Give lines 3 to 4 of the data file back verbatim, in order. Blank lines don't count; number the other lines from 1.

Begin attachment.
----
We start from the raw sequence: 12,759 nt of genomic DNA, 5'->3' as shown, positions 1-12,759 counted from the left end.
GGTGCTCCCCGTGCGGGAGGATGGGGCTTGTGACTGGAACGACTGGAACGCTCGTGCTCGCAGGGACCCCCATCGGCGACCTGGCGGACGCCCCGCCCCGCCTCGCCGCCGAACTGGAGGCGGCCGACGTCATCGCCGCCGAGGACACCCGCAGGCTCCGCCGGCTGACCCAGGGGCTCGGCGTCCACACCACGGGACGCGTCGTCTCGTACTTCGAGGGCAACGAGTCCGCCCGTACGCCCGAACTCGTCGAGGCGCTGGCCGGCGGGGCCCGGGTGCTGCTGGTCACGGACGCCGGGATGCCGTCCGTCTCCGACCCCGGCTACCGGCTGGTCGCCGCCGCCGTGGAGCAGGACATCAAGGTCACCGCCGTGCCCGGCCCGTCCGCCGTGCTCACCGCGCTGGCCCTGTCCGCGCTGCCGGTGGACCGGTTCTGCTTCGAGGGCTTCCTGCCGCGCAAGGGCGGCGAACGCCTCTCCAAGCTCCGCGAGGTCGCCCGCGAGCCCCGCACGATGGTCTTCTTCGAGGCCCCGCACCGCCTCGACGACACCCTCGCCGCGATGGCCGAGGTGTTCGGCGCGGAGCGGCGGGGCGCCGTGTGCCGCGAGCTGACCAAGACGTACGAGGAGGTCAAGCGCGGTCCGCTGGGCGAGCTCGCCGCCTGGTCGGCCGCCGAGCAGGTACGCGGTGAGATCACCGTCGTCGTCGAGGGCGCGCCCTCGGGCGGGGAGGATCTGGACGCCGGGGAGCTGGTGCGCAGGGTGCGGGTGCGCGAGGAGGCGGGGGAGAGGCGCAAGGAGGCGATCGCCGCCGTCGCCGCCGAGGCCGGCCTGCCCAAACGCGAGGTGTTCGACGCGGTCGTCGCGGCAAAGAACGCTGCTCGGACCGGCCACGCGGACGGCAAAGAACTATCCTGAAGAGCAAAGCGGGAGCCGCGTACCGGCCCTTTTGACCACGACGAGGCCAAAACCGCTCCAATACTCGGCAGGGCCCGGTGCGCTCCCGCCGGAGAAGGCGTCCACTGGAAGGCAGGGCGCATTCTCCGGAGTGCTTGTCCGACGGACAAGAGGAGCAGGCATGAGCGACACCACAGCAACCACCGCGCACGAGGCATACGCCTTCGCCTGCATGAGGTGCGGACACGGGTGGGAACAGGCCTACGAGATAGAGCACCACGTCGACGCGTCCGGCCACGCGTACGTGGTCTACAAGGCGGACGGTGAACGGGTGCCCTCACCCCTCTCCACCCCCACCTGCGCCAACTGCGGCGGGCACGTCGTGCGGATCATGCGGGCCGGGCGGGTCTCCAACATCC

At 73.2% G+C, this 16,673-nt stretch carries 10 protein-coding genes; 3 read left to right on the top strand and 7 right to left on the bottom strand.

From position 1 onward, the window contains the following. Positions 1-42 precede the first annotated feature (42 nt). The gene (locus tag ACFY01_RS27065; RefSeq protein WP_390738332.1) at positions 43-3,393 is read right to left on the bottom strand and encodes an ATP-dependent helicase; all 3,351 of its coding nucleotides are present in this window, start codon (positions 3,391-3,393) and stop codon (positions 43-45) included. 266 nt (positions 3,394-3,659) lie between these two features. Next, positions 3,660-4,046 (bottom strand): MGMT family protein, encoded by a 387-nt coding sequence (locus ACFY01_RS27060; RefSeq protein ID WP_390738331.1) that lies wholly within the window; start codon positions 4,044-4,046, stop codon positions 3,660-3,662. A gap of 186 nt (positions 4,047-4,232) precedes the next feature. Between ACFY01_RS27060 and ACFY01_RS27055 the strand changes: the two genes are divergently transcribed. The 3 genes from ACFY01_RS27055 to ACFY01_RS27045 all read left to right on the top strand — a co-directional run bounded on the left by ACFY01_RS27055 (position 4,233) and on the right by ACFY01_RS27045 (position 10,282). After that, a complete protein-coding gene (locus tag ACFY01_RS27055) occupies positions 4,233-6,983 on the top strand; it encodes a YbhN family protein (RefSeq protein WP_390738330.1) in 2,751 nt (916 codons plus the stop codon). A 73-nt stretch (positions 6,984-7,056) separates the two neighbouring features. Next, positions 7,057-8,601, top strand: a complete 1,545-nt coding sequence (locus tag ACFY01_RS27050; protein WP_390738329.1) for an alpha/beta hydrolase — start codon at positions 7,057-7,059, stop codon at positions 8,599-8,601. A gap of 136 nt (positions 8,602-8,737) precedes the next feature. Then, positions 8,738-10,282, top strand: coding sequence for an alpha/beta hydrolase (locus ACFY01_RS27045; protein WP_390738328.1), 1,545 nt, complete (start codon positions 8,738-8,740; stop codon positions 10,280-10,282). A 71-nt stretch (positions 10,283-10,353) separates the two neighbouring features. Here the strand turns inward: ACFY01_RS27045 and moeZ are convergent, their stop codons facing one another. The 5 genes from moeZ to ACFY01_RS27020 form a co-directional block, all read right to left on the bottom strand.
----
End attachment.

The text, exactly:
At 73.2% G+C, this 16,673-nt stretch carries 10 protein-coding genes; 3 read left to right on the top strand and 7 right to left on the bottom strand.

From position 1 onward, the window contains the following. Positions 1-42 precede the first annotated feature (42 nt). The gene (locus tag ACFY01_RS27065; RefSeq protein WP_390738332.1) at positions 43-3,393 is read right to left on the bottom strand and encodes an ATP-dependent helicase; all 3,351 of its coding nucleotides are present in this window, start codon (positions 3,391-3,393) and stop codon (positions 43-45) included. 266 nt (positions 3,394-3,659) lie between these two features. Next, positions 3,660-4,046 (bottom strand): MGMT family protein, encoded by a 387-nt coding sequence (locus ACFY01_RS27060; RefSeq protein ID WP_390738331.1) that lies wholly within the window; start codon positions 4,044-4,046, stop codon positions 3,660-3,662. A gap of 186 nt (positions 4,047-4,232) precedes the next feature. Between ACFY01_RS27060 and ACFY01_RS27055 the strand changes: the two genes are divergently transcribed. The 3 genes from ACFY01_RS27055 to ACFY01_RS27045 all read left to right on the top strand — a co-directional run bounded on the left by ACFY01_RS27055 (position 4,233) and on the right by ACFY01_RS27045 (position 10,282). After that, a complete protein-coding gene (locus tag ACFY01_RS27055) occupies positions 4,233-6,983 on the top strand; it encodes a YbhN family protein (RefSeq protein WP_390738330.1) in 2,751 nt (916 codons plus the stop codon). A 73-nt stretch (positions 6,984-7,056) separates the two neighbouring features. Next, positions 7,057-8,601, top strand: a complete 1,545-nt coding sequence (locus tag ACFY01_RS27050; protein WP_390738329.1) for an alpha/beta hydrolase — start codon at positions 7,057-7,059, stop codon at positions 8,599-8,601. A gap of 136 nt (positions 8,602-8,737) precedes the next feature. Then, positions 8,738-10,282, top strand: coding sequence for an alpha/beta hydrolase (locus ACFY01_RS27045; protein WP_390738328.1), 1,545 nt, complete (start codon positions 8,738-8,740; stop codon positions 10,280-10,282). A 71-nt stretch (positions 10,283-10,353) separates the two neighbouring features. Here the strand turns inward: ACFY01_RS27045 and moeZ are convergent, their stop codons facing one another. The 5 genes from moeZ to ACFY01_RS27020 form a co-directional block, all read right to left on the bottom strand.